Here are guidelines to help you as he moves towards solid foods.
Big nutrition for small tummies
After 6 months of age, babies need additional foods to support their growth and development. As their stomachs are still small, those foods need to contain a lot of nutrition. Iron is one important nutrient babies need at this stage. Give your baby food that is rich in iron. Meat, a great source of iron, is top of the list as one of your child's first foods.
Fortified infant cereals also provide big nutrition for small tummies. They are designed to provide essential nutrients in a small serving, perfect for a small tummy that can’t hold much food at one time. Infant cereals are easy to digest and some are fortified with iron, making them a good option for first solid food. Start with a thinner, more watery consistency, and move to a thicker, less watery texture as your baby gets used to eating from a spoon. This lets you keep pace with his developing eating skills. Giving of new textures and flavors at the right time is important to establish his lifelong healthy eating habits.
How do I know he’s ready?
Infants have yet to develop the skills needed to move solid foods around in their mouth and successfully swallow. By 6 months of age, however, your baby has developed his motor skills so he can sit during feeding, eat from a spoon, and turn his head away if he’s full.
Look for these milestones:
- Sits with no help because he has control over his upper body
- Turns his head to the left or right
- Moves his tongue backward and forward in a smooth rhythm when you put a small spoon to his lips. This allows him to take the food in and swallow it. It may take a few days to get used to eating from a spoon, but he will learn quickly!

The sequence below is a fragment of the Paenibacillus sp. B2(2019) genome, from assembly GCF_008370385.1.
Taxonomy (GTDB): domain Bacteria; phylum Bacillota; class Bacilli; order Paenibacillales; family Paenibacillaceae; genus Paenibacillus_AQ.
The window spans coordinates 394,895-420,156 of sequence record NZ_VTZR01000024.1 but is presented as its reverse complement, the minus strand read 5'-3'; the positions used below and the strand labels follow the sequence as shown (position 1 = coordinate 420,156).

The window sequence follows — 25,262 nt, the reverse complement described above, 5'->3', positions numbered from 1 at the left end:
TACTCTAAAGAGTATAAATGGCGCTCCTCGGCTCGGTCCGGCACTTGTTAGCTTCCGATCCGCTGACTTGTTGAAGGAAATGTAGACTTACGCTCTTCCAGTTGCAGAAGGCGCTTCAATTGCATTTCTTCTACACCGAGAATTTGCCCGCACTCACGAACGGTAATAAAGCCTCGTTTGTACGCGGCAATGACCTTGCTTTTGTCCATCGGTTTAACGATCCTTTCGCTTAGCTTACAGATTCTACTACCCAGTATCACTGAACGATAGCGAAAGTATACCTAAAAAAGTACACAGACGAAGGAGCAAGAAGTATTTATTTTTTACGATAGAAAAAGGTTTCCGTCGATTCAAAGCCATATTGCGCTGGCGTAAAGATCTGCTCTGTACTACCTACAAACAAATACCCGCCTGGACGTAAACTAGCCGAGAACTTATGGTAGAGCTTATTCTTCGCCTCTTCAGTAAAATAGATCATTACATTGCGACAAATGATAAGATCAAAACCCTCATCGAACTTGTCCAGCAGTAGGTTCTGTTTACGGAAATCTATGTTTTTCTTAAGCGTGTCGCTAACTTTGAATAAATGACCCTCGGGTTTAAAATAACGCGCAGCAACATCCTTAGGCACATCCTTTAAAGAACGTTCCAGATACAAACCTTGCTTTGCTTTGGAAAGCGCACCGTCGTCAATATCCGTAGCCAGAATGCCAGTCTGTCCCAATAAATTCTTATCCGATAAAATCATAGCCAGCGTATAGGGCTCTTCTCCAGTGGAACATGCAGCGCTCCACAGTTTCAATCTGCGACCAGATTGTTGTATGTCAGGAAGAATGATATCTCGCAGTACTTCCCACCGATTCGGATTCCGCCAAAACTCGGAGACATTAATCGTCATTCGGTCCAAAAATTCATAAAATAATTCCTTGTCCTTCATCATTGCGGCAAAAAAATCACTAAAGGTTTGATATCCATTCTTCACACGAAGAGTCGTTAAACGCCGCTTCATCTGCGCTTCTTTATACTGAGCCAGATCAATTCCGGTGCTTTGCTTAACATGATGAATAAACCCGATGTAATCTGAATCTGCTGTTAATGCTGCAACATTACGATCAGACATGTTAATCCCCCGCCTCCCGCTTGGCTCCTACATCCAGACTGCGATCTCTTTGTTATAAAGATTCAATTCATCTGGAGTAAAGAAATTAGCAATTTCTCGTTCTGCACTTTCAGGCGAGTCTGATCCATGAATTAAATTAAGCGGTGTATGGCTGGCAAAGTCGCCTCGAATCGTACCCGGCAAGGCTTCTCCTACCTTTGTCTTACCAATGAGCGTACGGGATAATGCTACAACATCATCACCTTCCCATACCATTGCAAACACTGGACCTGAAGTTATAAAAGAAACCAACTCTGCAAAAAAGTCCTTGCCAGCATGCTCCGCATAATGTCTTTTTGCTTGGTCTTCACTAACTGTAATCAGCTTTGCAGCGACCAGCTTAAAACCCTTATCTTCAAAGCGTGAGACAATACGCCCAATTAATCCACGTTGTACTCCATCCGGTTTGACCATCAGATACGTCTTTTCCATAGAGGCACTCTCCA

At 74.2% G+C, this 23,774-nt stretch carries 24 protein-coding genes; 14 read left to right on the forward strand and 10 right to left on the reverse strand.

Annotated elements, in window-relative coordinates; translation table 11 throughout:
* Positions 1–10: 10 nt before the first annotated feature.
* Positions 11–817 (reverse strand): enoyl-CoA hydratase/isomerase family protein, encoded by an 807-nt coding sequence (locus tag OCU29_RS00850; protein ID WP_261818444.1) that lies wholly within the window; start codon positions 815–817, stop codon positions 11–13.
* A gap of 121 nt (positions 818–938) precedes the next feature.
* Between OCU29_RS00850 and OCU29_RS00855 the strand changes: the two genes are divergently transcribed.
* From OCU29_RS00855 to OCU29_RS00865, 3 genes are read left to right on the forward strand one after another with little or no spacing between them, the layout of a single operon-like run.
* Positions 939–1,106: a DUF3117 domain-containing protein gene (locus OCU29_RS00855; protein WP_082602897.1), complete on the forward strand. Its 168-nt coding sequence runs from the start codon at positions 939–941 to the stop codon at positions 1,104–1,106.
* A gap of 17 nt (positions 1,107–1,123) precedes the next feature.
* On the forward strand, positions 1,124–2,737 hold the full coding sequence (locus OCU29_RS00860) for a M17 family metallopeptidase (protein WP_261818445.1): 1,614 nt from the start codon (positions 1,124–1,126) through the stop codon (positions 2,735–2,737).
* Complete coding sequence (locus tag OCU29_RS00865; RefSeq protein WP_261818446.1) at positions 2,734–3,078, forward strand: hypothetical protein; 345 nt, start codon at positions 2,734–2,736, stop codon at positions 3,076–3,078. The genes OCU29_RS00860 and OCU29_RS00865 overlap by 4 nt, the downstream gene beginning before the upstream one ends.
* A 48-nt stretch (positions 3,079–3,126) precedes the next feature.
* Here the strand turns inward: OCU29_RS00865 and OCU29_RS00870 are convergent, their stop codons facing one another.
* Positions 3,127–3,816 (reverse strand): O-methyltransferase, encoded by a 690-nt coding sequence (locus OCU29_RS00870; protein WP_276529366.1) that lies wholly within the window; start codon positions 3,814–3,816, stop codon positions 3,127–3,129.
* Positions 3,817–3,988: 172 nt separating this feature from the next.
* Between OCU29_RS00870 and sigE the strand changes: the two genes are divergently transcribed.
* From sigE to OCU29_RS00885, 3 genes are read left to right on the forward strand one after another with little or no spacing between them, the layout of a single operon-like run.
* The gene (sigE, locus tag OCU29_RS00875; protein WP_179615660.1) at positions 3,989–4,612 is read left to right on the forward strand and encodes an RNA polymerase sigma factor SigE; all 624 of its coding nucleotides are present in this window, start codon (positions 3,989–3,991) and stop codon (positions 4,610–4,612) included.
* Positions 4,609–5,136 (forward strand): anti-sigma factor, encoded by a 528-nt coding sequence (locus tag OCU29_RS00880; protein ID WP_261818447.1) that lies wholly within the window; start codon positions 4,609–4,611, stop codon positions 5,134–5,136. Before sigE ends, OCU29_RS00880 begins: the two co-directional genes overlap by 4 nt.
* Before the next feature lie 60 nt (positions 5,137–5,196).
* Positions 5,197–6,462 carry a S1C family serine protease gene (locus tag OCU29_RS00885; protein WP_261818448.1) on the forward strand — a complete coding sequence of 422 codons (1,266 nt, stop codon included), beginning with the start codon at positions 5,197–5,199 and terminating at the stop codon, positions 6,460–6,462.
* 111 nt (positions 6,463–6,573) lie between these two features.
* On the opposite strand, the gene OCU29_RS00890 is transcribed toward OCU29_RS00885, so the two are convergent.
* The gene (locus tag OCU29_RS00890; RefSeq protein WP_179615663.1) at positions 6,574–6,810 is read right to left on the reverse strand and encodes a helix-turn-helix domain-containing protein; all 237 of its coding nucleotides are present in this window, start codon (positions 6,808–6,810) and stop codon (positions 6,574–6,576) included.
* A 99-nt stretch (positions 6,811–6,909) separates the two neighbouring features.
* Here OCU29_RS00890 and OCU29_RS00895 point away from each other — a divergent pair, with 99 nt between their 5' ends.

GOOD TO KNOW
For tips on, how to start your child on solid foods, it is always smart to ask your pediatrician on your baby’s 6-month visit.
A baby needs to focus when eating. So, start a mealtime routine where you wash her hands, soothe her and sit her down to eat. Maintain the calm by lessening distractions such as the TV or any loud music. This will help your baby become conscious of eating and learn to recognize when she’s full.
Spooning up good nutrition
Your baby is growing so fast and he has specific nutritional requirements. Fortified infant cereals provide a blend of B vitamins, Zinc, Calcium, Iron and Vitamin E --- to help in their fast growth. The nutrition of iron-rich cereal can be an important part of baby’s diet until the age of two.
Setting the stage for his first taste of solids
Here are a few tips to get your baby ready for that first spoonful of solid food:
- Take your time - Choose a time of day when you are not rushing. At the beginning, experiment to find what works best.
- Choose the right spoon. Use a small baby-sized spoon that’s coated to protect your baby’s tender gums
- Sit him in an upright infant seat or high chair. Make sure head is in an upright position, not tilted back.
- Let him explore. Place a dab of puree or cereal on his high chair tray so he can "finger paint" with it and become familiar with its texture. Let him explore the feel and smell of the food. A bit messy but fun! Keep your sense of humor and have a camera handy for pictures.